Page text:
100%), then draw 38.2%, 50% and 61.8% and 38.2% retracement should be the
    first line of correction target, and vice versa for a falling market.



    The above chart is the correct way of drawing Fibonacci retracement levels (from
    point A to point B) on the chart, however, we have come across some people who
    draw these retracement lines as the follow chart which we do not recommend.

  7. #17
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    This is not the proper way as it will make the chart messy, therefore, try to keep
    those lines in untouched area, usually in the far right of the chart.

    Guideline 3: Take reference of Historical Behavior

    In addition to normal Fibonacci percentage expectation, e.g. 38.2% for fast
    market, one should also observe what had happened before and take it into
    consideration. If all along the uptrend, most previous pullback took place
    reached 50% before finding renewed buying interest, then one shall reasonably
    adjust the pivot point prediction accordingly.

    Guideline 4: Always have a Plan B

    Once a temporary top is formed, we normally expect 38.2% retracement before
    upmove resumes, however, one should also set a percentage (e.g. 50%) which
    would abort this scenario and suggest either a deeper correction is going to take
    place or a reversal is in progress, then at which point would signal price is
    heading another direction.

  8. #18
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    2.2 Projection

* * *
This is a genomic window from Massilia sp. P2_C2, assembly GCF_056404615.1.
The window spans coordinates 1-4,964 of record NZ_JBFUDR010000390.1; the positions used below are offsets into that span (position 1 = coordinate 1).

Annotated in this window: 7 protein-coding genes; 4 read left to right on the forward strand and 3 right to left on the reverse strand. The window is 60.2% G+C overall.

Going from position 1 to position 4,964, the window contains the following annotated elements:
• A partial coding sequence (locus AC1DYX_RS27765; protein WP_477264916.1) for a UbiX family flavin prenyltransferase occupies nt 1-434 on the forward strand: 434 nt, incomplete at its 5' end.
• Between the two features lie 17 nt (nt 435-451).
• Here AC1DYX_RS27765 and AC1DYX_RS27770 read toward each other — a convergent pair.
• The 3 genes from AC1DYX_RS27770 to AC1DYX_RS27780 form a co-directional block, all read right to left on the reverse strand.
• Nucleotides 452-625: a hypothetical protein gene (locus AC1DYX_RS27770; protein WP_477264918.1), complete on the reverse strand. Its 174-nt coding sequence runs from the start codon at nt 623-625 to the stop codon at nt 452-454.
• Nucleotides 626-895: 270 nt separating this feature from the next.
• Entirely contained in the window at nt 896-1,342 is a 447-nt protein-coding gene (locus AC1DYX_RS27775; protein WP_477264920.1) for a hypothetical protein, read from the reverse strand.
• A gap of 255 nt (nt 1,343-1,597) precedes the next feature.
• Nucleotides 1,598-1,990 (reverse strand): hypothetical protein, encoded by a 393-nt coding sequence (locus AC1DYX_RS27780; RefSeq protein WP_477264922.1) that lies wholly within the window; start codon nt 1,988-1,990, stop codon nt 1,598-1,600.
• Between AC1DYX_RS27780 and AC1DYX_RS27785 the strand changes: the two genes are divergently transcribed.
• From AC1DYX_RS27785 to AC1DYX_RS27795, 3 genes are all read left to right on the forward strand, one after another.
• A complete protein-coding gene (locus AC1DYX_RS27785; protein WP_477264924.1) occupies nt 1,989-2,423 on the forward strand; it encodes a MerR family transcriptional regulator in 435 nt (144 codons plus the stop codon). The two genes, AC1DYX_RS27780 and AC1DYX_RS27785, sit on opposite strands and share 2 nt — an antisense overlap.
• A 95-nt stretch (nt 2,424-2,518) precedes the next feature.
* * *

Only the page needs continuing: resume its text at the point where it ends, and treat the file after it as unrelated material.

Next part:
Once the retracement is over and price is starting to resume previous direction,
    this is the time to apply projection technique in order to predict the next upside
    or downside target. Fibonacci projection (extension) takes into account three
    points, in an uptrend, they are the starting low point (A), the swing high (B),
    then the reaction low (C), measures the vertical distance from (A) to (B) and get
    the Fibonacci percentage (e.g. 50% or 61.8%), then project it from point (C).

    The following chart displays an actual example in NZD/USD daily chart of the
    application of Fibonacci retracement and projection.



    On the left hand side of the chart, after forming a temporary high (H1), kiwi
    retreated almost 50% (of L to H1) and renewed buying interest emerged at L1,
    then started to move higher from there, then one can use these 3 points L, H1
    and L1 to projection upside target and the currency pair rose to as high as H2,
    slightly exceeded 100% of L-H1 measuring from L1. This kind of process
    continues and after forming another temporary top at H2, one can calculate the
    Fibonacci retracement level by using L1 and H2 and get the three percentage
    (38.2%, 50% and 61.8%) levels ready. Price reached 38.2% retracement level and
    headed north again from there, as the retracement was shallow (only 38.2%),
    initial upside target should be 61.8% of L1 to H2 measuring from L2 and when
    this level is exceeded, get 100% projection level ready for the next upside
    objective.

    In general, the simplest way in picking which ratio to use is if previous move has
    retraced between 0.236-0.382, then apply 50% projection, and if correction was
    near 50%, use 61.8%. When retracements exceeded 61.8%, use 100%, 123.6% or
    161.8%.

  9. #19
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    CHAPTER 3


    Use of Candlestick charts

    Candlestick chart was developed in 1700s in Japan by a man named Munehisa
    Homma, originally designed to trade rice futures in the 17th century, he invented
    a method to analyze the price with an overview of the open, high, low and close
    prices of each trading day over a certain period of time.

    A line, known as shadow, was drawn to show the day’s price range and a broader
    part of the candlestick represents the area between the session’s opening price